Any theater reporter who has ever covered the celebrity beat has a Liz Taylor story, a Bob Fosse story, a Liza Minnelli story — some backstage dish that never made it into print but still burns bright in the reporter’s memory bank. Well, here’s my Andrew Lloyd Webber story.
It was December 1987. “The Phantom of the Opera” was due to open on Broadway in a month, and people were mad with anticipation. Everyone wanted to get a look at Andrew Lloyd Webber, the 39-year-old British wunderkind who was going to “save” a moribund Broadway with his seventh and reportedly most spectacular musical extravaganza to date.
Among the curious was Life magazine, which decided to assign me a cover story on Lloyd Webber and the phenomenal “Phantom.” So off I went, the week before Christmas, to interview the young genius in his $6.5 million duplex at the top of the Trump Tower on Fifth Avenue, which in those days was the most glamorous spot in town for a visiting celeb to pitch camp.
The interview was scheduled for early in the day, even though Lloyd Webber and his 27-year-old wife, Sarah Brightman, had only arrived the night before from Germany and were clearly sleep-deprived. There were shopping bags of Christmas presents in the front hall and open suitcases at the foot of the stairs leading to the composer’s studio. All the same, I expected to be shown into an office for the interview and was surprised when Lloyd Webber and Brightman curled up on one of the plump sofas in the living room and proceeded to bill and coo throughout the Q&A session.
My agenda was to find out what made “Phantom” different from all his other shows — to get past the spectacle of the falling chandelier and discover the inspiration for the most nakedly romantic music Lloyd Webber had ever written. His agenda was to snuggle with his wife. “It’s a love story,” he kept saying, gazing at Brightman’s neck. “It’s a great romantic plot about a musician who writes beautiful music for the woman he loves.”
Well, there it was, confirmation that Lloyd Webber had written this one from the heart, as a gift to the funny-faced soprano he clearly adored — and at no small cost to his reputation. The real-life fairy tale of how the frog prince had won his princess bride had been a huge scandal back in England, beginning in 1981 when Lloyd Webber left his wife of 12 years and their two children to run off and live with then-21-year-old Brightman, who was herself married at the time. They wed in 1985, on the very day he was to be presented to Queen Elizabeth, at the opening of “Starlight Express.” To say that Brightman owed her career to him was a jaw-dropping understatement.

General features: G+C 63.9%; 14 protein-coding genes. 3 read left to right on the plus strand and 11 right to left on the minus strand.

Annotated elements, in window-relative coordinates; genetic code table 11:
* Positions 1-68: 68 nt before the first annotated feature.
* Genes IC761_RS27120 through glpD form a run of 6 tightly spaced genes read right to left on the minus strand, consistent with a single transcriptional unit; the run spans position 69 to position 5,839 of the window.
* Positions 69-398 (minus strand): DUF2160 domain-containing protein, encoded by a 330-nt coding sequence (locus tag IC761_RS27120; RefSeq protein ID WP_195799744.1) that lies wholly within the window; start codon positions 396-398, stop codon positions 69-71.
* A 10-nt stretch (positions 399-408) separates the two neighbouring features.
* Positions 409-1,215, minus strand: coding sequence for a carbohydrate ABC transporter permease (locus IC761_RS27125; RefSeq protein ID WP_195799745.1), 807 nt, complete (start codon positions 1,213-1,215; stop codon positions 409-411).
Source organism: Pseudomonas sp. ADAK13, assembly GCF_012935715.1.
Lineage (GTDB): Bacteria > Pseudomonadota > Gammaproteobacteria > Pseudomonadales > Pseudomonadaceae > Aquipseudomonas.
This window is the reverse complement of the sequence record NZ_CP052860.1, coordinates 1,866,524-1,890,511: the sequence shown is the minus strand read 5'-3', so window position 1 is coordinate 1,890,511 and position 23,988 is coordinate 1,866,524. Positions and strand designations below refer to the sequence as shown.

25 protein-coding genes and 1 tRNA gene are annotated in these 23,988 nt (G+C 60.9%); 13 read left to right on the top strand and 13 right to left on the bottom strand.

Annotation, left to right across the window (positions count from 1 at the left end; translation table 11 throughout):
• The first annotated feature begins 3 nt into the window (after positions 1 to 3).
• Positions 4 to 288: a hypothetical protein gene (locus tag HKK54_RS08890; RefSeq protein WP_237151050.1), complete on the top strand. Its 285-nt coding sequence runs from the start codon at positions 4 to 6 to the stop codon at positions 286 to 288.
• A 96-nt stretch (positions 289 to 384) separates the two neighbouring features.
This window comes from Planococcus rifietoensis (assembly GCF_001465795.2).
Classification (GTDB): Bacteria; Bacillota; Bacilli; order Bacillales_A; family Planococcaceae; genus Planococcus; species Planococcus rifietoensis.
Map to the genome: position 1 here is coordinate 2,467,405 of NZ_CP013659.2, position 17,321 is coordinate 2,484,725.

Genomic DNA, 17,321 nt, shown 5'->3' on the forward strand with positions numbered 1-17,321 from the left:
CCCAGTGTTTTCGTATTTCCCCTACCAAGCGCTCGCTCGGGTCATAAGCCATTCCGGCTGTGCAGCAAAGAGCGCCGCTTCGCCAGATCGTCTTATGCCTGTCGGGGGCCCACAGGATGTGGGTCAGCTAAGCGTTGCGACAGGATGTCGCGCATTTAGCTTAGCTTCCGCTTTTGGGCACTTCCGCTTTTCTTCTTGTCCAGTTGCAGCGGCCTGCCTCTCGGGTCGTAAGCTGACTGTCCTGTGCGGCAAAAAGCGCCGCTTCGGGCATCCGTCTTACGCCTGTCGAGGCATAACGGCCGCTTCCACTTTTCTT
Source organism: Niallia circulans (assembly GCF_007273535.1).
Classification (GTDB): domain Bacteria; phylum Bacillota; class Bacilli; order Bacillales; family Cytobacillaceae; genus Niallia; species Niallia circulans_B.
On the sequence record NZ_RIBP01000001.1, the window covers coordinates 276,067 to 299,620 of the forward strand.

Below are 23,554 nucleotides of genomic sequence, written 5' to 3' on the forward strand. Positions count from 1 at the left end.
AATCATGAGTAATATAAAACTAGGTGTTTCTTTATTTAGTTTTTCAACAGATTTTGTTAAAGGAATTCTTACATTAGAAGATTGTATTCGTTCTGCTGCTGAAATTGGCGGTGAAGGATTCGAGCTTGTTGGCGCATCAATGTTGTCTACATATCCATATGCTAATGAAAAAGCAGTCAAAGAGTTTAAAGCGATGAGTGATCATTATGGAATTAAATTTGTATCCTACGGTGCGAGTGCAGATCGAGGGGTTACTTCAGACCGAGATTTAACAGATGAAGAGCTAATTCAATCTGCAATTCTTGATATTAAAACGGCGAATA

At some point in this unorthodox interview for Life, Lloyd Webber went into another room and returned with his Christmas present to his wife — two Scottish Fold kittens that became the objects of much surrogate stroking and petting and thinly veiled pillow talk.
“They have extraordinarily fine hair,” Brightman said, giggling.
“Like silk,” Lloyd Webber said.
“Very soft,” Brightman said, blushing.
“Soft to the touch,” Lloyd Webber said.
The kittens were getting groggy. Frankly, so was I.
Except for the scene with the two fur babies, most of my above observations got into Life magazine.
Now, here’s what didn’t get into the profile, which was rewritten inhouse and editorially pummeled into an unflattering account of how this “arrogant, thoughtless, inconsiderate, selfish, and thoroughly obnoxious genius” (to quote “one business associate”) was poised to destroy the proud tradition of the Broadway musical theater.
The editors at Life magazine, which back in the 1950s ran several covers of Broadway subjects, had grown increasingly skittish of the theater over the decades. By December 1987, they fretted: Would Andrew Lloyd Webber sell on the newsstand? Was a megamusical juggernaut from Britain a big enough story for Middle America?
Apparently not, the editors thought, unless they created some controversy by trashing the composer in print and posing him on the cover between two sexy chorines from “Cats” and “Starlight Express,” which were also running on the Great White Way in 1987, and Michael Crawford in full “Phantom” drag.
In the end, even that visual overkill wasn’t enough to land Lloyd Webber the cover of Life.
For its February 1988 cover, America’s favorite picture magazine instead ran a photograph of speed skater Bonnie Blair, who went on to win one gold and one bronze medal at that year’s Olympics.
Lloyd Webber, for his part, defied the oddsmakers at the monthly Life, which went bellyup a few years later. Despite their blithe dismissal, his “Phantom” went on to become the longest-running musical in Broadway history.